The main thing that I feel I personally get from having a mentor is being able to see tricks in action rather than trying to work out some of the illustrations in the Mark Wilson (I can't be the only one who finds it near-impossible to work out those illustrations, or maybe ((as I suspect)) I'm just dim...)
I borrow all of my books from the public library, so I'm rather limited as to what I can put my hands on. If only there was an equivalent for magicians...but then that wouldn't make us as exclusive, would it? ;)
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Postby Joe Mckay » 10/24/10 07:36 AM

I didn't realise you already have a mentor - good luck with that...

You know it has being about 15 years since I became interested in magic. And I often forget how confusing I found things back then. So - perhaps a mentor is a good idea for a beginner.

I was trying to consider things from the point of view of a more experienced magician...

By the way - you may want to check out KNACK MAGIC TRICKS by Richard Kaufman. He is the guy who runs this forum (and GENII magazine). I am going to pick up a copy soon as well - and I can't imagine a better qualified person to write a good beginner's magic book.

I have seen the table of contetns and it contains a whole bunch of sneaky ideas which were previously buried away in print. Including a few that I used to jealously hide from other magicians. It is of a much higher standard than I have seen in other 'books for the general public'.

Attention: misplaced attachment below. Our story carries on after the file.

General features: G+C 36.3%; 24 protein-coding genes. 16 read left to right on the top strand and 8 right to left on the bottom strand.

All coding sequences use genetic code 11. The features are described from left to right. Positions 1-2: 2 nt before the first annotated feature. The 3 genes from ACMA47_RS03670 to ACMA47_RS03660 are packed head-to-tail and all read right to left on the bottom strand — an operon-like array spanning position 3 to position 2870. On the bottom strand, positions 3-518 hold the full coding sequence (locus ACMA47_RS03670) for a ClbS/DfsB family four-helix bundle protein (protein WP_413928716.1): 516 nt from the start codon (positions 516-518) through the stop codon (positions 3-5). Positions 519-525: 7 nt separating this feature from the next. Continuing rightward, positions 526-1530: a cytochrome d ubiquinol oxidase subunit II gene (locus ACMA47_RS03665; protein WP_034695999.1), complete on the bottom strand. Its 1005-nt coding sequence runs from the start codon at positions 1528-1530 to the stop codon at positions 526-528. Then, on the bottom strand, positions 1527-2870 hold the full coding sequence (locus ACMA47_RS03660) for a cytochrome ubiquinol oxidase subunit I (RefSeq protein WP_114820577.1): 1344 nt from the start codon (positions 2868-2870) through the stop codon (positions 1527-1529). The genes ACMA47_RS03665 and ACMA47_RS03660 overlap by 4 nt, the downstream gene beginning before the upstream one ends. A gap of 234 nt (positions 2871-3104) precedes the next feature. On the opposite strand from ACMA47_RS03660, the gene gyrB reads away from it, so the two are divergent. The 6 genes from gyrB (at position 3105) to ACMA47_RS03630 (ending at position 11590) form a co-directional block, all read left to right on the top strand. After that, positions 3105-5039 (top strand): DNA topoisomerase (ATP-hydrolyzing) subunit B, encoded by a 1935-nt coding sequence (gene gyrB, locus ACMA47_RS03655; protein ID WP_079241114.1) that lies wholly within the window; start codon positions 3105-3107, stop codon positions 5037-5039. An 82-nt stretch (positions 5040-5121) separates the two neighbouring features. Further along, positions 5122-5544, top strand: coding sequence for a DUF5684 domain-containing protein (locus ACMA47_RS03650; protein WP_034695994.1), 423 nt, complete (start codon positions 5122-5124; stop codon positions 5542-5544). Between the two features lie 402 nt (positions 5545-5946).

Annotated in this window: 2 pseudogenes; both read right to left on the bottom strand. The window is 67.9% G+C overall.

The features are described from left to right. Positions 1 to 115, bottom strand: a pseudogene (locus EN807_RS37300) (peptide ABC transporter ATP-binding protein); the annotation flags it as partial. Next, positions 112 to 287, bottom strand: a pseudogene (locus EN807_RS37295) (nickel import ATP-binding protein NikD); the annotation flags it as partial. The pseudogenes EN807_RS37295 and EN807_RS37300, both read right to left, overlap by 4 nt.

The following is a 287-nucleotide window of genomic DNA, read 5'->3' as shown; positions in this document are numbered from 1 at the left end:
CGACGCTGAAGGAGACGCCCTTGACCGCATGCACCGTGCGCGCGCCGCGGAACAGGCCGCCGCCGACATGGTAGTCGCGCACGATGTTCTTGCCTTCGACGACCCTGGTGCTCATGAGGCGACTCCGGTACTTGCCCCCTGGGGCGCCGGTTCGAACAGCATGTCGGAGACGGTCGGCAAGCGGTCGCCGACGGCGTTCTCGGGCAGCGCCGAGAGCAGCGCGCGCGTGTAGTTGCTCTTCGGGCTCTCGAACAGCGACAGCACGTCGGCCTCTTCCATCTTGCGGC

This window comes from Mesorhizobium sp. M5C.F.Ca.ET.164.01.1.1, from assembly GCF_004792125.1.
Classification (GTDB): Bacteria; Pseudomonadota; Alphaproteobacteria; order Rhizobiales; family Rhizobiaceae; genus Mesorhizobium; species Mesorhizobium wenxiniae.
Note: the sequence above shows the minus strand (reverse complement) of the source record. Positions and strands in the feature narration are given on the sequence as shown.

Other beginner books that I like (that contain a bunch of great material which will fool even the most knowledgable magician) would be the Karl Fulves' card trick books that he has published for DOVER PUBLICATIONS. And another great one is 'Charles Jordans' Best Card Tricks' also by DOVER PUBLICATIONS.

I read the Mark Wilson book a couple of years ago - and I didn't think it was particularly well written. And the photos seem more for show than for actually helping to teach the trick. But then I am pretty dim as well - so I can't be sure it is the book's fault...

All the best,

Joe
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Postby Joe Mckay » 10/26/10 06:35 AM

One last point. Aaron Fisher has a blog which talks alot about mentors. It is an interesting area and Aaron is very passionate about it. Here is the LINK.

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Postby Ablanathanalba » 10/31/10 12:53 AM

I'm here in the States and have been giving this topic some thought as well. I've always been a book guy, and enjoying reading some of "the classics" but feel it'd be nice to watch someone do some of the stuff and tutor a bit on the subtleties. I agree that the diagrams aren't always easy to follow and there's something to be said for being able to observe the fluidity of a move from beginning to end.

The guy who owns the magic shop about 20 miles north of me seems to have been plying the trade for 30 years and recognized in various organizations. I think I may ask him about this.